4. And finally on self-love – I believe that self-love is the beginning of it all. You can call me the self-love ambassador. I strongly believe that if we were all taught to love ourselves from an early age, this world would look very different. You will always know a woman who has learnt to love herself from her talk, her principles: and it's a process. Women: we are beautiful, we have so much to give, but we have to start by giving ourselves. We have to learn to celebrate our success. I have read that science supports the power of positive affirmations.

“Affirmations are basically a form of auto-suggestion, and when practiced deliberately and repeatedly, they reinforce chemical pathways in the brain, strengthening neural connections”.

Affirmations make me feel good about myself. And so as I wrap it up, my answer to how I do it is this, “I wake up every morning to my “I AM” affirmations – I am confident, loved, loveable, awesome, enough, unique, special, strong, joyous…I am my biggest fan.”

I urge every woman to be their biggest fans. With this mindset, we will continue to conquer our worlds.

Saturday, April 7, 2018

Jahazi: Dar es Salaam Restaurant Review

At the Dar es Salaam Serena Hotel is a gorgeous little seafood place called Jahazi. I loved it so much that I ended up going twice within a span of a few weeks. This review mainly covers the first visit, but I will touch on the second one a little bit.

First of all, the ambience was absolutely GORGEOUS! Very deliberately designed, and there's no mistaking that you're in a seafood place while you're there. They had beautiful pictures up on the wall - I fell in love with one, and was quite sad that it wasn't for sale!

The picture I fell in love with is the one on the left

Jahazi is the kind of place where you're brought complimentary appetisers, sorbets and bread baskets, so that's already a plus!

Their bread basket was great! First of all - who doesn't love bread? Secondly, they brought a variety of butters, including garlic butter and seafood butter. I'm incredibly impressed by the self-control I displayed in NOT polishing off the whole thing and then being forced to run laps to fit in all the rest.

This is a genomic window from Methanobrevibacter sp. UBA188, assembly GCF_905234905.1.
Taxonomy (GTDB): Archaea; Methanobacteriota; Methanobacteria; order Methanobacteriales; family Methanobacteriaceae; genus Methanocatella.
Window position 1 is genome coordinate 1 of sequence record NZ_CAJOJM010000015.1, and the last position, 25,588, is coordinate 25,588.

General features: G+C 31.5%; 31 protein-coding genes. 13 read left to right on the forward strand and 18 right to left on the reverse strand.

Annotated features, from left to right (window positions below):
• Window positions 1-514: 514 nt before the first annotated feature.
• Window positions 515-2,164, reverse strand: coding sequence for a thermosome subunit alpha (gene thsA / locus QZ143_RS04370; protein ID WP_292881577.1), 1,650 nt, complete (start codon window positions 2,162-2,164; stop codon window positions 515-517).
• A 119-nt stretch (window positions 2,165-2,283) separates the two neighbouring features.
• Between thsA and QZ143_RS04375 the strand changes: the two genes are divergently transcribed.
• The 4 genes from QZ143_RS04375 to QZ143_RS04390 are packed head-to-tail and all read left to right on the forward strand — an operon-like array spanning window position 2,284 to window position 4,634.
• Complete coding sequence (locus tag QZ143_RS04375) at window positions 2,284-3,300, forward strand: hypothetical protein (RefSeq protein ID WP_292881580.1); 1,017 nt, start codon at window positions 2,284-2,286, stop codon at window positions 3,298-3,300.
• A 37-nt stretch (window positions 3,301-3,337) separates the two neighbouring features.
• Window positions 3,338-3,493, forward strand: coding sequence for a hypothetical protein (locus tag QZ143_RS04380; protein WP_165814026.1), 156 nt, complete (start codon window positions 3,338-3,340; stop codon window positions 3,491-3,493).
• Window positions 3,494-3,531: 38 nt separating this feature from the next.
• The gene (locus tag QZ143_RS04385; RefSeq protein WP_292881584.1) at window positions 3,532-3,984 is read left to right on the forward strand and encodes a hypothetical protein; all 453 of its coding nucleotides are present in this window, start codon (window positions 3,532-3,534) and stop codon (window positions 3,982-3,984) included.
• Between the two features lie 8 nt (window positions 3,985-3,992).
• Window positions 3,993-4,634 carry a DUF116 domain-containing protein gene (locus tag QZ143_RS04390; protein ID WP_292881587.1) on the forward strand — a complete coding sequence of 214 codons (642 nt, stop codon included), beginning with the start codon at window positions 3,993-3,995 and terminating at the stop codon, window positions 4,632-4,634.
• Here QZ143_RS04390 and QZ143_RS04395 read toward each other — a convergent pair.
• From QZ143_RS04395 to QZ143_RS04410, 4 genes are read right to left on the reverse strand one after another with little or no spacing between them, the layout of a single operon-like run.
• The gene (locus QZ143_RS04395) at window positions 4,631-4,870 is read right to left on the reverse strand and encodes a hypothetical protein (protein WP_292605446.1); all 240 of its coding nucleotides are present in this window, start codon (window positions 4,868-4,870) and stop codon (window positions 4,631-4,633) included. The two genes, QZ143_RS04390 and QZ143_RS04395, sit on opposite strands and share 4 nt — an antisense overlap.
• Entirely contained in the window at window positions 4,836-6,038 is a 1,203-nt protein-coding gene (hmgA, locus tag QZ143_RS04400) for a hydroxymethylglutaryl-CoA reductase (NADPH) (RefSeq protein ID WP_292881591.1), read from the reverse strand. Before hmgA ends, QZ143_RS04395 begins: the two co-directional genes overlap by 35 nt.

They brought us a prawn starter (apologies - wasn't on the menu, and I forgot to ask the name). While I'm not a huge seafood person, prawns I do love (see my main course later), and I quite liked this one! It was tasty and refreshing, without being too overpowering, and paired well with the mango that was slightly sour.

We then ordered some starters - the crab croquette and the calamari. The crab croquette, while being a tad overspiced, was very tasty. It had some mango pickle and clove, and a hint of a butternut taste. Definitely would order again.

The calamari on the other hand, was overspiced - too much pepper, and lacked multidimensionality. Would not order this one again.

After the appetiser, they brought us some sorbet. INSERT ALL THE HEART EMOJIS! I'm such a sorbet fan (I may or may not have been known to beg ask restaurants to just let me have the sorbet as a dessert), and theirs lived up to expectation, and then some. Lovely tropical flavours and great presentation, with the magic of just the right amount of sweetness = 100% on this one. (The pictures below are from both my visits.)

Let's move on to the mains, shall we?

The first time around, I ordered the prawns masala. OH. MY. GOODNESS. Two things I can honestly say the Serena in Dar es Salaam does better than ANYWHERE else I've ever been. One is their chilli paneer (yes, truly!), and the other is this prawns masala. I may just have to wax poetic here!

It was absolutely PERFECT. In the view of my (albeit limited) culinary expertise, I can say that there's nothing they could have done to make this dish better than it was. From the perfectly cooked accompanying basmati rice, to the fluffy and delicious chapati AND naans they served, to the spicy, flavourful and tangy curry itself - this was a match made in heaven. I daresay I'm quite in love and if any of you see me looking depressed in the near future - it'll be because of an unmet craving for this dish.

The second time around, I had to FORCE myself not to order this again, and to try something new - leading to my first ever crab experience! I ordered the chilli crab, and again, absolutely loved it! I didn't really have a crab baseline to compare this to, but I would order it again.

Food aside, the service was friendly. The chef came to ask for feedback - and actually listened and asked questions, which some restaurants absolutely fail to do! When we mentioned our grievances with the calamari, we were promised that this would be worked on. Yes, the place is a little pricier than your usual, but in my opinion, it was DEFINITELY worth it.

So, the next time you visit Dar es Salaam, you should definitely check out Jahazi! (And maybe order the prawn masala and send me pictures hey??)

Liked this post? Please feel free to comment and let me know!